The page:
Beardsley starts from a simple premise that goes back to that Pink Floyd lyric. “I am always asking myself what can we do to help somebody? It was clear to me that students couldn’t take a test. A lot of testing centers were closed and we had been questioning just how important are the tests, anyway. Should your whole life be determined by a test score? Or can we innovate here? Is there something we could do? COVID is the greatest health crisis in the last 100 years. We had never seen anything like this. You have to be compassionate to people and be willing to adjust. You have to understand that when your context changes, you need to change, too. I felt we really needed to adapt to the circumstances and be thoughtful, caring, and compassionate but fair while still upholding our own values of merit.”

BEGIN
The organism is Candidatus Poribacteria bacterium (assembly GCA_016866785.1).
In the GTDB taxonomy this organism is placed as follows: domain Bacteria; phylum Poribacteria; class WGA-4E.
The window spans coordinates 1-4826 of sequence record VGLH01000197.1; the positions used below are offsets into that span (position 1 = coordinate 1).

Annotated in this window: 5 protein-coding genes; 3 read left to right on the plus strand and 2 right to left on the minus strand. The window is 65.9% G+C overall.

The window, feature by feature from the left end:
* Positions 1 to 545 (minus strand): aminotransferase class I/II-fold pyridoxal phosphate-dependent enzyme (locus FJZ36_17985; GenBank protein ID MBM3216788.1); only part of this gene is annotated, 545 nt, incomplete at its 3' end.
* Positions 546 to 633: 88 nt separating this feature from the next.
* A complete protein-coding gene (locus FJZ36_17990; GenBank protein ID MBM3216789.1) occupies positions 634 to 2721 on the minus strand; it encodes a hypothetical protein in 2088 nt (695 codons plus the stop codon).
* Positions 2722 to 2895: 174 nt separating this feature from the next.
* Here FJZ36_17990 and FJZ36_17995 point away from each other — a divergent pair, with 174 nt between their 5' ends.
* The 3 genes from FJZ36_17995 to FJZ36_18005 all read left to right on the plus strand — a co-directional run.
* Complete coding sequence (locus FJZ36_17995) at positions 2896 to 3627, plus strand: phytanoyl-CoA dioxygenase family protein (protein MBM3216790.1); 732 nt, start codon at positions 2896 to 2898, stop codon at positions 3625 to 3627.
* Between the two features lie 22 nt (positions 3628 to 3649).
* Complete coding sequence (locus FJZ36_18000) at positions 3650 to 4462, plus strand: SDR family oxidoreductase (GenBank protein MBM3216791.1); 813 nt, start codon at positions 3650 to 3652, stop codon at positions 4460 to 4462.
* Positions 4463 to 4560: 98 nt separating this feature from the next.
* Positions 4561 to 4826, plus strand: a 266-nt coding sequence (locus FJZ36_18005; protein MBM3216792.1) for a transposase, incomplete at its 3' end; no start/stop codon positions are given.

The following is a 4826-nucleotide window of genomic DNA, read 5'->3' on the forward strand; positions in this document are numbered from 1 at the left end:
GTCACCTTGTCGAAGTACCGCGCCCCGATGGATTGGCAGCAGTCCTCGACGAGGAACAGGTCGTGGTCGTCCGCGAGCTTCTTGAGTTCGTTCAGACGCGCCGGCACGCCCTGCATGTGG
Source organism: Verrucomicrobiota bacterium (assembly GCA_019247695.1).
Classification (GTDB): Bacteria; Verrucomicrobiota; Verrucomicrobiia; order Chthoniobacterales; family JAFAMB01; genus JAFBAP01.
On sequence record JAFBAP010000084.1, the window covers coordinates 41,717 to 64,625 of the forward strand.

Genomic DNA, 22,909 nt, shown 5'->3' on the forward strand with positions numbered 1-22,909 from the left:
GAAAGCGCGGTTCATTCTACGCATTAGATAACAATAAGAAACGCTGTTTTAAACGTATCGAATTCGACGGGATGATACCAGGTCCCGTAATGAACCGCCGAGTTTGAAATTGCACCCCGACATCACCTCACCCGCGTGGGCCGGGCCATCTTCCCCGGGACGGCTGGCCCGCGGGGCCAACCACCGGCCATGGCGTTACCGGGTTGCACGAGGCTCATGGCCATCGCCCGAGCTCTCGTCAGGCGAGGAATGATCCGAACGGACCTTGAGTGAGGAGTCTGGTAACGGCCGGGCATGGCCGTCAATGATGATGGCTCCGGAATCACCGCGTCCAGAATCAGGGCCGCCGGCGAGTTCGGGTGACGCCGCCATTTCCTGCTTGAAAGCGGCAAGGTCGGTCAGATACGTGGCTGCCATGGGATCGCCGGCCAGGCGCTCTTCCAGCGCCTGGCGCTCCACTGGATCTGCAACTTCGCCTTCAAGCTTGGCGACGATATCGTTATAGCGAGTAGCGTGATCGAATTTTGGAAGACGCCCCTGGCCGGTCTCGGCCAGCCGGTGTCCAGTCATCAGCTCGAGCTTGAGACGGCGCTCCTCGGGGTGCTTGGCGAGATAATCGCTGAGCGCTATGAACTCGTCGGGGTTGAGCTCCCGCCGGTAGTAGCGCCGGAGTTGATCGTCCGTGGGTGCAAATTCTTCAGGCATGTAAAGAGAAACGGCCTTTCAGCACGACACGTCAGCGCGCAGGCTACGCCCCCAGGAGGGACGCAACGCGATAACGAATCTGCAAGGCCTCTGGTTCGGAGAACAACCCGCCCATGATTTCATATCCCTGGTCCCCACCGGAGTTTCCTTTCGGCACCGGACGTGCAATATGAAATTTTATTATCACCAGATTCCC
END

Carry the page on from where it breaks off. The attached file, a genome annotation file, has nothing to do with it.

The school’s test-optional admissions policy, which has since been adopted by MIT Sloan, Michigan Ross, Carnegie Mellon and other business schools, does not represent a dilution of admission standards. “We are simply broadening our admissions decisions by letting people show alternative evidence that they can strive at Darden,” insists Clarke. “It’s 2020. There are Coursera classes. There is Harvard Business School’s online CORe. There are CPAs and CFAS who apply. And we know that the interview correlates with academic success. When people apply for a test waiver, only about 22% are granted one. I feel strongly that this is a progressive approach to admissions.”